1875 Urabe Seiichi Map of Japan, Sakhalin, Kuril, Ogasawara, and Ryukyu Islands

新撰日本全圖 / [New and Complete Map of Japan]. - Main View

1875 Urabe Seiichi Map of Japan, Sakhalin, Kuril, Ogasawara, and Ryukyu Islands


Japan's changing self-conception as it opened up to the world.


新撰日本全圖 / [New and Complete Map of Japan].
  1875 (dated)     49.5 x 34.25 in (125.73 x 86.995 cm)     1 : 1232300


This is a noteworthy 1875 (Meiji 8) Urabe Seiichi map of Japan, including Sakhalin and the Kuril, Ogasawara, and Ryukyu Islands. It was made early in the Meiji period and reflects the tremendous territorial, technological, and cultural changes underway in Japan at that time.
A Closer Look
The map's legend is divided in two, with land features (administrative divisions, major roads, Buddhist temples and Shinto shrines, etc.) on top and maritime features (ports, lighthouses, sea routes, etc.) at bottom. At bottom, below the compass, is a scale of 50 ri (里, about 2.44 miles). Latitude and longitude lines are noted at the margins, with the prime meridian (零度) running through Tokyo.
Administrative Changes
This map was made soon after a series of fundamental changes in Japan's administration and territorial division that represented a staggering break with the past. Within three years of the Meiji Restoration, the feudal domains of daimyo were abolished and replaced by a system of prefectures that still form the basis of local administration.
Territorial Additions of the Early Meiji Period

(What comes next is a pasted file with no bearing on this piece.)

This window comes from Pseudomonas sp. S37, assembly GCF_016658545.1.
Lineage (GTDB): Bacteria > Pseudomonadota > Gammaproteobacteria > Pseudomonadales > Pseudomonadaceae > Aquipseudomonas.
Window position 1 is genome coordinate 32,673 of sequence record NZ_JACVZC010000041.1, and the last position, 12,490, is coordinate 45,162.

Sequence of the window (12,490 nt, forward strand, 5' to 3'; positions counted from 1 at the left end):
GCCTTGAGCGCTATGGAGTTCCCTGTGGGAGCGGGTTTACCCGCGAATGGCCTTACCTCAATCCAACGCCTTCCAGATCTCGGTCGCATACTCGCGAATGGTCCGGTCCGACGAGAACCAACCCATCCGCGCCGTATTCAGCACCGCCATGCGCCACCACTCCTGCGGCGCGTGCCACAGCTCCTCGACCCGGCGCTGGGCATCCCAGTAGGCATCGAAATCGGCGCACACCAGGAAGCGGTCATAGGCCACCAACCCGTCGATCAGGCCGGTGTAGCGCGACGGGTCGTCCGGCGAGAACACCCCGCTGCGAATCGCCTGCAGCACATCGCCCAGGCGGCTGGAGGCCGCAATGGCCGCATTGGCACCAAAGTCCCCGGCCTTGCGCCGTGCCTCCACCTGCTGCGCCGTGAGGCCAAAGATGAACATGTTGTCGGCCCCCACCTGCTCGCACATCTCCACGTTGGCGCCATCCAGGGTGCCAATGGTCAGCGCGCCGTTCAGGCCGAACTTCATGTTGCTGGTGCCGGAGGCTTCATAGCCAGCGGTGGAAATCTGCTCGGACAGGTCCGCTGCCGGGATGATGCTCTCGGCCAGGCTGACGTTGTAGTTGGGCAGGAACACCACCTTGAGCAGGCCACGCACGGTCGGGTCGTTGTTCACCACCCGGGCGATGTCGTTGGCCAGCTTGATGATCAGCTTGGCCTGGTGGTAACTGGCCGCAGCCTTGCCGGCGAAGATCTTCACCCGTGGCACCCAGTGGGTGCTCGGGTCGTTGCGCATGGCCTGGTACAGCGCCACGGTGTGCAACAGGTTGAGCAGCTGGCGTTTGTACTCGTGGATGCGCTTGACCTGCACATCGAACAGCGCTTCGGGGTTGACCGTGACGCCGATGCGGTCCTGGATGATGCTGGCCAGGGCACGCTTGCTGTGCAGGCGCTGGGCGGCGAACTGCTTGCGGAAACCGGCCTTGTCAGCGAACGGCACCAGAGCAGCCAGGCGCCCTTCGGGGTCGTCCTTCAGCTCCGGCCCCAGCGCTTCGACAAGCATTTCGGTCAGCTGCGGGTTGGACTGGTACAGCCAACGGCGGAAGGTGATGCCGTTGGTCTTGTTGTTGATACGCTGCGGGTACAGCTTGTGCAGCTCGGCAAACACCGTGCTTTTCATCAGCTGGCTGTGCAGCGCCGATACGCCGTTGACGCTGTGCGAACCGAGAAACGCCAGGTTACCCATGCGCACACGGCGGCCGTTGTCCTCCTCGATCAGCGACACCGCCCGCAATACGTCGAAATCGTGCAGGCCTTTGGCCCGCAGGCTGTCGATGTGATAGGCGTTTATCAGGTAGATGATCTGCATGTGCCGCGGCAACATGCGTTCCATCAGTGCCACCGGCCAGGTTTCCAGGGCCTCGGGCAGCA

Prior to the Tokugawa period, Japan was a patchwork of small feudal domains without a true national identity, language, or ruler. However, when the Tokugawa unified Japan in the early 17th century, a solid sense of national identity and national geography began to take shape. There seems to have been an intellectual shift in Japan across the Tokugawa period towards a more 'Westphalian' notion of sovereignty, including comprehensive maps of national territory, due to Japan's (albeit limited) interaction with outside world.

Despite their reputation for xenophobia and a lack of interest about the outside world, the Tokugawa did in fact have some sense about growing foreign threats and made efforts as early as the late 17th century to strengthen control over frontier regions. Moreover, Japan had been drifting away from adherence to the Chinese-centered regional system for several centuries, and Japanese Neo-Confucian intellectuals became especially disillusioned after the 1644 conquest of China by the Manchu Qing.

The importance of maps for marking out and claiming territory was brought home after the expedition of Commodore Matthew Perry and American 'black ships.' Soon after the Convention of Kanagawa with the U.S., the Tokugawa signed the Treaty of Shimoda in 1855, trying to fix the border between Japan and Russia in the Kurils. The month after this map was distributed, Japan and Russia signed the Treaty of Saint Petersburg, which ceded the Kurils (Chishima shotō 北海道千島諸島) to Japan in exchange for the entirety of Sakhalin (Karafuto) being ceded to Russia, though Japanese could continue to reside in the southern portion of Sakhalin (the southern half of Sakhalin was given to Japan in the Treaty of Portsmouth in 1905).

On Hokkaido, the Tokugawa had been anxious about Russian intentions since the late 18th century, especially since the indigenous Ainu population was restive. After the Meiji Restoration, a group of Tokugawa loyalists held out on Hokkaido against the new Meiji government for months, and this, along with continued concerns about Russia's intentions, led to dedicated efforts to develop and incorporate the island.